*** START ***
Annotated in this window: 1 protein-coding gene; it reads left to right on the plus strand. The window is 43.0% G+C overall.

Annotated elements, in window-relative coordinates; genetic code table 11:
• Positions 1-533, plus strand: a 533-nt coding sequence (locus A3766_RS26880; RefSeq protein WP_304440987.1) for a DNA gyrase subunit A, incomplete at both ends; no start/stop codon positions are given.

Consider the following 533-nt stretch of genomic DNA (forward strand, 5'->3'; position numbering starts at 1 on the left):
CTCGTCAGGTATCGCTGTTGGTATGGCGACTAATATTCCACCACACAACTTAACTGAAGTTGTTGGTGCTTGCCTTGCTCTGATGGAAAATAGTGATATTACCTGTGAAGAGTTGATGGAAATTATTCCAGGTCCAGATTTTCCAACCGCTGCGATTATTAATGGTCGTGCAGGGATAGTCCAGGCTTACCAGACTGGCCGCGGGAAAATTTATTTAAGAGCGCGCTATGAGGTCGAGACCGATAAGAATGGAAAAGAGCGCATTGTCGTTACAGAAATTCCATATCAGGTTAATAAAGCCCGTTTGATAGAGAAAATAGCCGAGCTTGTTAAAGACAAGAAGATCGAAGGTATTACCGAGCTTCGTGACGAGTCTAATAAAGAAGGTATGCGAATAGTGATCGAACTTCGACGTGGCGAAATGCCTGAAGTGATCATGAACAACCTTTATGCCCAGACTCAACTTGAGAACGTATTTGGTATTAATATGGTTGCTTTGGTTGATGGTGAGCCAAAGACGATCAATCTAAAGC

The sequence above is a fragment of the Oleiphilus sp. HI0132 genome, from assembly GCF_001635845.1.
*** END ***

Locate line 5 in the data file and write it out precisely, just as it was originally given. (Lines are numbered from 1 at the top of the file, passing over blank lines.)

CTCGTCAGGTATCGCTGTTGGTATGGCGACTAATATTCCACCACACAACTTAACTGAAGTTGTTGGTGCTTGCCTTGCTCTGATGGAAAATAGTGATATTACCTGTGAAGAGTTGATGGAAATTATTCCAGGTCCAGATTTTCCAACCGCTGCGATTATTAATGGTCGTGCAGGGATAGTCCAGGCTTACCAGACTGGCCGCGGGAAAATTTATTTAAGAGCGCGCTATGAGGTCGAGACCGATAAGAATGGAAAAGAGCGCATTGTCGTTACAGAAATTCCATATCAGGTTAATAAAGCCCGTTTGATAGAGAAAATAGCCGAGCTTGTTAAAGACAAGAAGATCGAAGGTATTACCGAGCTTCGTGACGAGTCTAATAAAGAAGGTATGCGAATAGTGATCGAACTTCGACGTGGCGAAATGCCTGAAGTGATCATGAACAACCTTTATGCCCAGACTCAACTTGAGAACGTATTTGGTATTAATATGGTTGCTTTGGTTGATGGTGAGCCAAAGACGATCAATCTAAAGC